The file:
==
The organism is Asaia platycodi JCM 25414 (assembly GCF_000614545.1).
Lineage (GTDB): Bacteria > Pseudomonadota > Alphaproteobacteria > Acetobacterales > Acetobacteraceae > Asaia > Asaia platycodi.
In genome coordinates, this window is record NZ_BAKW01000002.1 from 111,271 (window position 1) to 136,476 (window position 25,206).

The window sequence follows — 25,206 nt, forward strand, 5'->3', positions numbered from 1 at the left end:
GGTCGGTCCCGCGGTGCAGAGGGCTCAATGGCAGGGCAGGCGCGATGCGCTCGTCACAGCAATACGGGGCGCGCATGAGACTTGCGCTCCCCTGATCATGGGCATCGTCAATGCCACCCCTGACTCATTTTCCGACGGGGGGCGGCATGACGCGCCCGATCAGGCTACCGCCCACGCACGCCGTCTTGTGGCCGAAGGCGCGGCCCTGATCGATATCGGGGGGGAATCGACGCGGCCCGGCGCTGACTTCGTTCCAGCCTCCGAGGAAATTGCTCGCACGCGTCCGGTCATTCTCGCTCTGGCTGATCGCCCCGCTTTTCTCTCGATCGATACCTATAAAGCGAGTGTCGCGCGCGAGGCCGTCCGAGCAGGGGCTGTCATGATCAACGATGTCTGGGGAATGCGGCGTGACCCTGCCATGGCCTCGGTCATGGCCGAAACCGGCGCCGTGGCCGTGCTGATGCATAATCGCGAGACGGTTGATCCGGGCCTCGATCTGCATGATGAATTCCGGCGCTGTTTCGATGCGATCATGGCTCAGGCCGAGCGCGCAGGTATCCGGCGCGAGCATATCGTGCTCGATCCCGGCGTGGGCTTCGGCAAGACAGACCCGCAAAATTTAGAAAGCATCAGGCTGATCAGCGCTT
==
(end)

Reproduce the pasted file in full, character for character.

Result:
The organism is Asaia platycodi JCM 25414 (assembly GCF_000614545.1).
Lineage (GTDB): Bacteria > Pseudomonadota > Alphaproteobacteria > Acetobacterales > Acetobacteraceae > Asaia > Asaia platycodi.
In genome coordinates, this window is record NZ_BAKW01000002.1 from 111,271 (window position 1) to 136,476 (window position 25,206).

The window sequence follows — 25,206 nt, forward strand, 5'->3', positions numbered from 1 at the left end:
GGTCGGTCCCGCGGTGCAGAGGGCTCAATGGCAGGGCAGGCGCGATGCGCTCGTCACAGCAATACGGGGCGCGCATGAGACTTGCGCTCCCCTGATCATGGGCATCGTCAATGCCACCCCTGACTCATTTTCCGACGGGGGGCGGCATGACGCGCCCGATCAGGCTACCGCCCACGCACGCCGTCTTGTGGCCGAAGGCGCGGCCCTGATCGATATCGGGGGGGAATCGACGCGGCCCGGCGCTGACTTCGTTCCAGCCTCCGAGGAAATTGCTCGCACGCGTCCGGTCATTCTCGCTCTGGCTGATCGCCCCGCTTTTCTCTCGATCGATACCTATAAAGCGAGTGTCGCGCGCGAGGCCGTCCGAGCAGGGGCTGTCATGATCAACGATGTCTGGGGAATGCGGCGTGACCCTGCCATGGCCTCGGTCATGGCCGAAACCGGCGCCGTGGCCGTGCTGATGCATAATCGCGAGACGGTTGATCCGGGCCTCGATCTGCATGATGAATTCCGGCGCTGTTTCGATGCGATCATGGCTCAGGCCGAGCGCGCAGGTATCCGGCGCGAGCATATCGTGCTCGATCCCGGCGTGGGCTTCGGCAAGACAGACCCGCAAAATTTAGAAAGCATCAGGCTGATCAGCGCTT